I'm using a hex editor (wxHexEditor) to explore a hard drive content. I'm looking for where the label of a partition is stored.

So the drive I'm exploring is a GPT drive formatted in NTFS. With Gparted I changed the name and the label of the partition. The name is easy to find, it's a GPT specificity, it is stored in the partition table. However I can't find where the label is stored.

My NTFS Boot Sector is on the sector 2048. I'm looking at the Wikipedia page of NTFS that quotes :

In NTFS, all file, directory and metafile data — file name, creation date, access permissions (by the use of access control lists), and size — are stored as metadata in the Master File Table (MFT).

And the paragraph Metafiles contains a list of metafiles :

$Volume : Contains information about the volume, namely the volume object identifier, volume label […]

So logically the label of the partition is stored in this Master File Table.
Right above in the paragraph Partition Boot Sector it is indicated that at the byte offset 0x30, 8 bytes indicate the cluster that contains the Master File Table. For me it's 0x0000000000000004. However at the cluster 4 I have nothing, the block is completely empty.

Where does the NTFS filesystem store the label of a partition then ?

1 Answer 1


The information is correct.

After formatting, on a NTFS larger than a few GB, you’ll find the MFT usually at cluster 0xC0000. With the normal cluster size of 8 sectors, this amounts to 0xC0000 × 8 = 0x600000 = Sector 6291456 The value 0x0000...004, given in Wikipedia as "typical", is not common at all.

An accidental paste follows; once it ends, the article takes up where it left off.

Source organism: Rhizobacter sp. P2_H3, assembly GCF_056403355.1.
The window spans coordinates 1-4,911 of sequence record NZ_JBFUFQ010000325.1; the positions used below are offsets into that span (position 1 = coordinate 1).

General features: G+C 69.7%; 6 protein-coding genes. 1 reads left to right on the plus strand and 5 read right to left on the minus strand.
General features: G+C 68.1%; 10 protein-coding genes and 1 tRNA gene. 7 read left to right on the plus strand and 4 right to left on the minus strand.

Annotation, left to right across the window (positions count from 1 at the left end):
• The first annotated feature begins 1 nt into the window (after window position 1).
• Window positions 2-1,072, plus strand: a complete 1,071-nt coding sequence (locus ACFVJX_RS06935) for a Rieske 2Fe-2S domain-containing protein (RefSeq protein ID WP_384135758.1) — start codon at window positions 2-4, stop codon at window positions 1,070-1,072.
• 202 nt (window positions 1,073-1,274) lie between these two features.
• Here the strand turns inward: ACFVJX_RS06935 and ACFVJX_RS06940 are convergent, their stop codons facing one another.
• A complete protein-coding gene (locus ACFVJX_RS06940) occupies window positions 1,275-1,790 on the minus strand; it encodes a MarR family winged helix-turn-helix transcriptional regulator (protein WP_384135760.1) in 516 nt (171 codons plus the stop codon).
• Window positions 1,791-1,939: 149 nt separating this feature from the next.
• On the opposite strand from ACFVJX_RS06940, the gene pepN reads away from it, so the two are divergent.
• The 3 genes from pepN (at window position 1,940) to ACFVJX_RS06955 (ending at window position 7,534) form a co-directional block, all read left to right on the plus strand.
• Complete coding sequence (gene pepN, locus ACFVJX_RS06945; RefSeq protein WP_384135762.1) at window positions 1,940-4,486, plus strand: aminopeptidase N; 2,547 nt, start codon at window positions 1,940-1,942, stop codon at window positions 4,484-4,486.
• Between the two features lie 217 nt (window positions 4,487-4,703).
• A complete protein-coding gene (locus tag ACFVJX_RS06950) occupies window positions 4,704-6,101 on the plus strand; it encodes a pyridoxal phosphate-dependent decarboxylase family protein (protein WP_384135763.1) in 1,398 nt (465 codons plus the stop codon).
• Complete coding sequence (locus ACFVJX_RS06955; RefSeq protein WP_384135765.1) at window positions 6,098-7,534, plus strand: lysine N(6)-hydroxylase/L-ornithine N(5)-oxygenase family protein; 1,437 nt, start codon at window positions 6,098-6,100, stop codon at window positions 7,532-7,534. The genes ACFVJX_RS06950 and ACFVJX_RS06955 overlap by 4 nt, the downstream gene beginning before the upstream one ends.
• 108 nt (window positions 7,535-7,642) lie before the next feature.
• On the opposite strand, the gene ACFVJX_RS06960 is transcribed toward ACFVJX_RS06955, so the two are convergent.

You can post a dump of the partition boot sector, so we can check it.

Also, in the hex editor, simply search for the string "FILE0", this string is found in every MFT entry. Usually, you will find the mirror copy of the first 24 MFT entries near the beginning, and then you simply have to find the MFT entry that somewhere has the name $Volume (written in UCS2, that means, "$.V.o.l.u.m.e." in the hex view), there you should be able to find the partition label.

  • Ok so I found the MFT table. The first file is at sector 2080. And as you said I found the file $Volume containing the label. The thing is my partition boot sector indicates 0x0000000000000004 (converted from little-endian) just like Wikipedia does. So I really don't understand why my MFT is at sector 2080. Here's a dump of the partition boot sector. If you don't want to download a file here's a paste.
    – Nicryc
    Jan 30, 2020 at 14:27
  • 1
    You write "The First File is at sector 2080". This makes perfect sense: The NTFS boot sector is at sector 2048. One cluster is 8 sectors in size. So add 4 clusters to 2048 you get 2048 + 4 * 8 = 2080: voilà You have to remember 1) that your hex editor shows the entire disk with the 2048 sectors offset of the partition 2) that all offsets in the NTFS are given in clusters (1 cluster = 8 sectors). Try opening the partition node instead (e.g. /dev/sda1 instead of /dev/sda), and you don’t have to deal with offsets.
    – Ro-ee
    Jan 30, 2020 at 23:12
  • Oh ok I didn't understand that it was byte offset, I thought it was a sector address. i was confused with the words. I tried to change the cluster size to 2097152 bytes, the partition boot sector indicated 0x0000000000000002. And as your calculations suggested I found the MFT at sector 10240. Thank you !
    – Nicryc
    Jan 31, 2020 at 22:13
  • no, it’s not a byte offset. The MFT start address is in clusters, but relative to the NTFS boot sector (in your case, 2048).
    – Ro-ee
    Feb 1, 2020 at 0:24
  • Yes I got it, I meant cluster offset from NTFS boot sector.
    – Nicryc
    Feb 2, 2020 at 1:49

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